Engaging Undergraduate Students in Nano-Scale Circuit Research using Summer Internship

Hamid Mahmoodi1,  Jesus Garcia2,  Joshua Lohse2,  John Paulino2,  Hector Prado2,  Atul Balani1,  Sridevi Lakshmipuram1,  Cheng Chen1,  Amelito Enriquez2,  Hao Jiang1,  Wenshen Pong1,  Hamid Shanasser1
1San Francisco State University, 2Cañada College


Abstract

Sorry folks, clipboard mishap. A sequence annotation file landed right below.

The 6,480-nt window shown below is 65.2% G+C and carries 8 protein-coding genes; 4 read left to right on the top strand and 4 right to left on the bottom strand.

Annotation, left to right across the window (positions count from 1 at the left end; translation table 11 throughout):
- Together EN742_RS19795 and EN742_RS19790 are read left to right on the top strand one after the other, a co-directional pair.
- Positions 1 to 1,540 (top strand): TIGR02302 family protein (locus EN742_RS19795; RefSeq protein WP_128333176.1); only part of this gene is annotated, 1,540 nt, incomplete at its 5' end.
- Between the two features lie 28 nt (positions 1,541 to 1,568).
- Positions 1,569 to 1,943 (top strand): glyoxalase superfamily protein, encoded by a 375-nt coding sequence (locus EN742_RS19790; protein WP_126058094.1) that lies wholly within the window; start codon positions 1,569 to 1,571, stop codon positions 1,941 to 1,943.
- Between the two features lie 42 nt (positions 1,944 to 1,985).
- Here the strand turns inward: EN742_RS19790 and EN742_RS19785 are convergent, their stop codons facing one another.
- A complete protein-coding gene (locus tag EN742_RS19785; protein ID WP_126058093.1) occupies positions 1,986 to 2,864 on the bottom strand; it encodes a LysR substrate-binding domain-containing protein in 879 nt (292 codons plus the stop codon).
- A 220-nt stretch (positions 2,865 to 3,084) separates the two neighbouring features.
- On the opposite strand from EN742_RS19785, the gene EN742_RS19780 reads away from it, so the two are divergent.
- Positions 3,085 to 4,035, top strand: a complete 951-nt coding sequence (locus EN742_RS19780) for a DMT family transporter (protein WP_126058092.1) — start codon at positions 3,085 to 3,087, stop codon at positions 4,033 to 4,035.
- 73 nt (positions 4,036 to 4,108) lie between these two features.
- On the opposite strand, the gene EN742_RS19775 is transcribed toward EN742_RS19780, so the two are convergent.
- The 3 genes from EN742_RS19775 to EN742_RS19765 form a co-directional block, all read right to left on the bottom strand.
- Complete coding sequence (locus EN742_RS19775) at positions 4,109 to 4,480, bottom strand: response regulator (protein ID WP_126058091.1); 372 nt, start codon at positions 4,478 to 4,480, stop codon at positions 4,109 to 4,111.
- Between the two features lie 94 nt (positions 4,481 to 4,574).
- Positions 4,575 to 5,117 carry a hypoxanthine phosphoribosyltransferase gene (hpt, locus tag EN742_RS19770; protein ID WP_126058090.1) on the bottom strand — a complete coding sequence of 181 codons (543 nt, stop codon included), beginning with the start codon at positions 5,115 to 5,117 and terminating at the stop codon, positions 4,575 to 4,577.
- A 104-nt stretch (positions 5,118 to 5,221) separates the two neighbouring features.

Semiconductor technology has been scaling at a steady pace following Moore’s law. The current generations of the technology have reached dimensions well below 100nm where nano-scale phenomena are prominent. Transistors in such a small scale behave very differently than the classic long channel devices taught in most undergraduate level textbooks. Moreover, there are new challenges in nano-scale circuit design, such as process variations and reliability issues that are not taught in undergraduate level courses. Working on latest technology issues is typically an opportunity available only to graduate level students working on related research projects. To address this gap, using a NASA Curriculum Improvements Partnership Award for the Integration of Research (CIPAIR) grant, we have created a summer internship program that engages community college students in research projects on the latest challenges of circuit design in nano-scale semiconductor technology. Through this program, four community college students were mentored by two graduate students in a research project to analyze performance degradation of integrated circuits due to transistor aging effects in nano-scale. In this research, analysis of transistor breakdown was performed through computer simulations to understand effects on circuit power and performance. A ring oscillator circuit was utilized as a generic logic circuit for this research. The breakdown was modeled by resistors placed between the transistor terminals. The value of the resistor represents the severity of the breakdown; large resistors represent fresh transistors, whereas low resistors represent a fully broken transistor. In addition to computer simulations, real ICs were studied by taking power measurements experimentally. This research aims to offer better insight into the impact of transistor breakdown and to improve IC design in nano-scale. Through this internship program, the undergraduate students not only contributed to research and discovery, but also gained valuable experience and knowledge of nano-scale circuits that could have not been achieved in traditional educational methods.